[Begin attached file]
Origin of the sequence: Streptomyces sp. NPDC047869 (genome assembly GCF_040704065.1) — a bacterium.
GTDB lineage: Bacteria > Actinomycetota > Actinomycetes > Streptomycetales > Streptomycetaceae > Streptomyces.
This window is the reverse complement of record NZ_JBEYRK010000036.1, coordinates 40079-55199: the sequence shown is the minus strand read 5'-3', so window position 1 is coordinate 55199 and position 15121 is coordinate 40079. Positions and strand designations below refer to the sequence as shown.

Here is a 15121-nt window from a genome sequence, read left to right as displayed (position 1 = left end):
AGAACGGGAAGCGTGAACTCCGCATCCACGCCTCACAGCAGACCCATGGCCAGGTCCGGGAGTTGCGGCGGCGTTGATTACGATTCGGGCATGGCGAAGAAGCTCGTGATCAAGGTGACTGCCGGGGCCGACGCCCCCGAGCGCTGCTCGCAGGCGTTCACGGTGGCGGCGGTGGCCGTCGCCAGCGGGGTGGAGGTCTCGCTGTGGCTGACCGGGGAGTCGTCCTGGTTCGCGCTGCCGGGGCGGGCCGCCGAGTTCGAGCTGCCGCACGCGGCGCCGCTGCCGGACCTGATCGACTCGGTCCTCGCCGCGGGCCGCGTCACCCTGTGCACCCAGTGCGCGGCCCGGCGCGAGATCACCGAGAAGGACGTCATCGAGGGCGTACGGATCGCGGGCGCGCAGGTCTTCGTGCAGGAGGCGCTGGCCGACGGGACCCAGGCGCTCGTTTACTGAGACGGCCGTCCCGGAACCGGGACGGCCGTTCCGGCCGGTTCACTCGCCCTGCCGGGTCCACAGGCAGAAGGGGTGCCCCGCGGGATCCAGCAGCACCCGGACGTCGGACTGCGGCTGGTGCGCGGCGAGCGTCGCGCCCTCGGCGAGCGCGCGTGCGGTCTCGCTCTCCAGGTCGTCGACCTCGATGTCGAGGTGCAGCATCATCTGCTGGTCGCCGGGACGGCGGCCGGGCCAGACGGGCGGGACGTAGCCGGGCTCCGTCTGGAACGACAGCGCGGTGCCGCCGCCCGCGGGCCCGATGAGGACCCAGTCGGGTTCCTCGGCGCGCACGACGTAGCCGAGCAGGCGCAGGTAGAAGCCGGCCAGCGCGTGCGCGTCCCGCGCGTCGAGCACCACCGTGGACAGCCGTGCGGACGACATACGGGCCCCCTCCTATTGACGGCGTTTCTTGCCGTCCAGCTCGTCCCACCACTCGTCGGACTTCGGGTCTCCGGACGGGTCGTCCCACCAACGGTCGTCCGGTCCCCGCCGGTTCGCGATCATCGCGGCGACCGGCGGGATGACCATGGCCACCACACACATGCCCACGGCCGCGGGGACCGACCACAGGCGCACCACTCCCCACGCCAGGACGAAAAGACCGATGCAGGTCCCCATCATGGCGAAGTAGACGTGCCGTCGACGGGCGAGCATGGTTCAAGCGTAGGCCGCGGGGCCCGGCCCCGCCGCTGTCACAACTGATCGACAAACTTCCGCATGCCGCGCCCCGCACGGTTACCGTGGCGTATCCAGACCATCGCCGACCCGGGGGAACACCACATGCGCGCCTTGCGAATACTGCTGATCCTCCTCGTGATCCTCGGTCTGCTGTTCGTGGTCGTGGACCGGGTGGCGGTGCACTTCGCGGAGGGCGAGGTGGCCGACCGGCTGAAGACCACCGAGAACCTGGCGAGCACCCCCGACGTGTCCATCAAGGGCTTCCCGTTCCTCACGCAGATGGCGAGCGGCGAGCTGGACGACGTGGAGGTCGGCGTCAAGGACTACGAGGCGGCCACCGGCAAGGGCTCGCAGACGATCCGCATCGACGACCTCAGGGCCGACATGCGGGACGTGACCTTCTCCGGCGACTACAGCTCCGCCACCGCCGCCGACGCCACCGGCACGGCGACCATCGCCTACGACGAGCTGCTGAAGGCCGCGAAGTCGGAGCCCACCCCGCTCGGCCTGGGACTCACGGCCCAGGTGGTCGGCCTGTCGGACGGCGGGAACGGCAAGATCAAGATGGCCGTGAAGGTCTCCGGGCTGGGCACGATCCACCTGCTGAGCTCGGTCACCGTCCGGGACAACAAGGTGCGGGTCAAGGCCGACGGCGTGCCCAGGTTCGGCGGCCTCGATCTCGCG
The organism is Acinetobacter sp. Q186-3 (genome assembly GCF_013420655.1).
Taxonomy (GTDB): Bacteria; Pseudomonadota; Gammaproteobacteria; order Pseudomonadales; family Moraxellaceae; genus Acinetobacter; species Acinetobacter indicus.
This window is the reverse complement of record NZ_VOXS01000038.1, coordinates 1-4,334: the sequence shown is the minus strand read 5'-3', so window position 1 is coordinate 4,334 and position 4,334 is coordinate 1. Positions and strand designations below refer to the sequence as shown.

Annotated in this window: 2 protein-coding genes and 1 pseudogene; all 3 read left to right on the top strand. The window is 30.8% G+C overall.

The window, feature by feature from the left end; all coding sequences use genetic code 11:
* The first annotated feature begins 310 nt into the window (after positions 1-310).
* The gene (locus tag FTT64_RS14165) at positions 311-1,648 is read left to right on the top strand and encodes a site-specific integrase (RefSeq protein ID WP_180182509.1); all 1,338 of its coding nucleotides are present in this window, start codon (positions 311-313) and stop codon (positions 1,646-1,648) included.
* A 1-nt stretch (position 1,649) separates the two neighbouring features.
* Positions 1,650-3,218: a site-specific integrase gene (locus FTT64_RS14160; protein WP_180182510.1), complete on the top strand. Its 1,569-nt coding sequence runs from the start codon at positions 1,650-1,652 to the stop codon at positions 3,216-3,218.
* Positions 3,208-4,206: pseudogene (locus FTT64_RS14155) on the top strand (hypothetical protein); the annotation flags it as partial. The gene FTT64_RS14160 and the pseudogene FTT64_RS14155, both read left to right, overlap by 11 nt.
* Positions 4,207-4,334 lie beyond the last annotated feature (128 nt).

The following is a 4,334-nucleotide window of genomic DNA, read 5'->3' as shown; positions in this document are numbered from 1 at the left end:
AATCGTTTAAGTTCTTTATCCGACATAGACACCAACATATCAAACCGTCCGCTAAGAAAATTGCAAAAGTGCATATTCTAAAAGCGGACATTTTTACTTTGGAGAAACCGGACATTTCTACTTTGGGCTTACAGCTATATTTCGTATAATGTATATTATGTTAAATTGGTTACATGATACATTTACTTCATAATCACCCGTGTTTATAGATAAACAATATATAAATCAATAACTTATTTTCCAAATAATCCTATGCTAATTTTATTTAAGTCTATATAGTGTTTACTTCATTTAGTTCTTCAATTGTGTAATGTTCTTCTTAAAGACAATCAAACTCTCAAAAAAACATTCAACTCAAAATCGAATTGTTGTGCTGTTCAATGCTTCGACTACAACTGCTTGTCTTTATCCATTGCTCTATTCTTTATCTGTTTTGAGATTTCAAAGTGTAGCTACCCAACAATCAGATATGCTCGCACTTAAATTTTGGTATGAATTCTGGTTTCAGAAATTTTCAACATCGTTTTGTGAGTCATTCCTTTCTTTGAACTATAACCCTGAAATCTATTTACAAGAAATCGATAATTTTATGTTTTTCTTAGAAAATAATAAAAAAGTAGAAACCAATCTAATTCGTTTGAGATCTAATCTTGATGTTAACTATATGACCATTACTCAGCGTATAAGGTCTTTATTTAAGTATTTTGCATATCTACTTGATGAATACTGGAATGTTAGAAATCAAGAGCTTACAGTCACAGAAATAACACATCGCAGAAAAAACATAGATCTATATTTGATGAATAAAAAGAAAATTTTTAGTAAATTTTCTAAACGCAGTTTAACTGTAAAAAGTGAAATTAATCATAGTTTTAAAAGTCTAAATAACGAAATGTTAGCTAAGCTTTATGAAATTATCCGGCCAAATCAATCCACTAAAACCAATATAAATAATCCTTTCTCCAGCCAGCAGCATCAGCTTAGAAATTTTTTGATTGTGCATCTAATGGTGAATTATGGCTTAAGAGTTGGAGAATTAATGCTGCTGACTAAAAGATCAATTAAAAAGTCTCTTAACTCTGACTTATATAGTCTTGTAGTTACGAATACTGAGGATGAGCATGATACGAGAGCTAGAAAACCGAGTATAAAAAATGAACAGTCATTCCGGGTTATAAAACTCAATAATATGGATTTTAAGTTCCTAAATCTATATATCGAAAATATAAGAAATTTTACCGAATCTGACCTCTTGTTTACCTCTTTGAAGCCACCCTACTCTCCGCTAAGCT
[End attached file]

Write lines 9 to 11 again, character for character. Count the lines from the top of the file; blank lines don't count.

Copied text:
Annotated in this window: 2 protein-coding genes and 1 pseudogene; all 3 read left to right on the top strand. The window is 30.8% G+C overall.

The window, feature by feature from the left end; all coding sequences use genetic code 11:
* The first annotated feature begins 310 nt into the window (after positions 1-310).